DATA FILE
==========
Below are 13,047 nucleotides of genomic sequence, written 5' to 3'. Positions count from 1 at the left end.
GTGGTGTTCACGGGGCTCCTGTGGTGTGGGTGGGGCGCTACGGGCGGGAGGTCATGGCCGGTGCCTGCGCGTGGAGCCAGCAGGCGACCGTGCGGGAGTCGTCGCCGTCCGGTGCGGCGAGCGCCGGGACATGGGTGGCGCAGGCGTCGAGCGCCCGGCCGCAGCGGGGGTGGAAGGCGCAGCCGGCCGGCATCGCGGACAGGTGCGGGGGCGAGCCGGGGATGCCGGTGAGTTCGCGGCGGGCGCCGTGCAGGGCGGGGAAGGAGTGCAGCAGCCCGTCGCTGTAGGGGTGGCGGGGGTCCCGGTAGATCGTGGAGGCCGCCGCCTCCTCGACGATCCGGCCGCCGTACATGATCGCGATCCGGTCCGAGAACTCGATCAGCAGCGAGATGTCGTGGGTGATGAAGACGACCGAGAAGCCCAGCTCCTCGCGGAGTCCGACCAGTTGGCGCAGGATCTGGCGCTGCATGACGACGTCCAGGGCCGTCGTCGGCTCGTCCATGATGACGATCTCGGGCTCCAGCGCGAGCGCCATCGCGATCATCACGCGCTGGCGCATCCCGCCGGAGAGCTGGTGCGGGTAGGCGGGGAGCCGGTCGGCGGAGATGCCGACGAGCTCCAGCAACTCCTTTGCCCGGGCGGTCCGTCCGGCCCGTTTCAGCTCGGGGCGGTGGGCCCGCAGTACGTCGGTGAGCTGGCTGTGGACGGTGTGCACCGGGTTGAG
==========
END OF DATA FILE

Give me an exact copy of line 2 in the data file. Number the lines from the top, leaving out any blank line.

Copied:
GTGGTGTTCACGGGGCTCCTGTGGTGTGGGTGGGGCGCTACGGGCGGGAGGTCATGGCCGGTGCCTGCGCGTGGAGCCAGCAGGCGACCGTGCGGGAGTCGTCGCCGTCCGGTGCGGCGAGCGCCGGGACATGGGTGGCGCAGGCGTCGAGCGCCCGGCCGCAGCGGGGGTGGAAGGCGCAGCCGGCCGGCATCGCGGACAGGTGCGGGGGCGAGCCGGGGATGCCGGTGAGTTCGCGGCGGGCGCCGTGCAGGGCGGGGAAGGAGTGCAGCAGCCCGTCGCTGTAGGGGTGGCGGGGGTCCCGGTAGATCGTGGAGGCCGCCGCCTCCTCGACGATCCGGCCGCCGTACATGATCGCGATCCGGTCCGAGAACTCGATCAGCAGCGAGATGTCGTGGGTGATGAAGACGACCGAGAAGCCCAGCTCCTCGCGGAGTCCGACCAGTTGGCGCAGGATCTGGCGCTGCATGACGACGTCCAGGGCCGTCGTCGGCTCGTCCATGATGACGATCTCGGGCTCCAGCGCGAGCGCCATCGCGATCATCACGCGCTGGCGCATCCCGCCGGAGAGCTGGTGCGGGTAGGCGGGGAGCCGGTCGGCGGAGATGCCGACGAGCTCCAGCAACTCCTTTGCCCGGGCGGTCCGTCCGGCCCGTTTCAGCTCGGGGCGGTGGGCCCGCAGTACGTCGGTGAGCTGGCTGTGGACGGTGTGCACCGGGTTGAG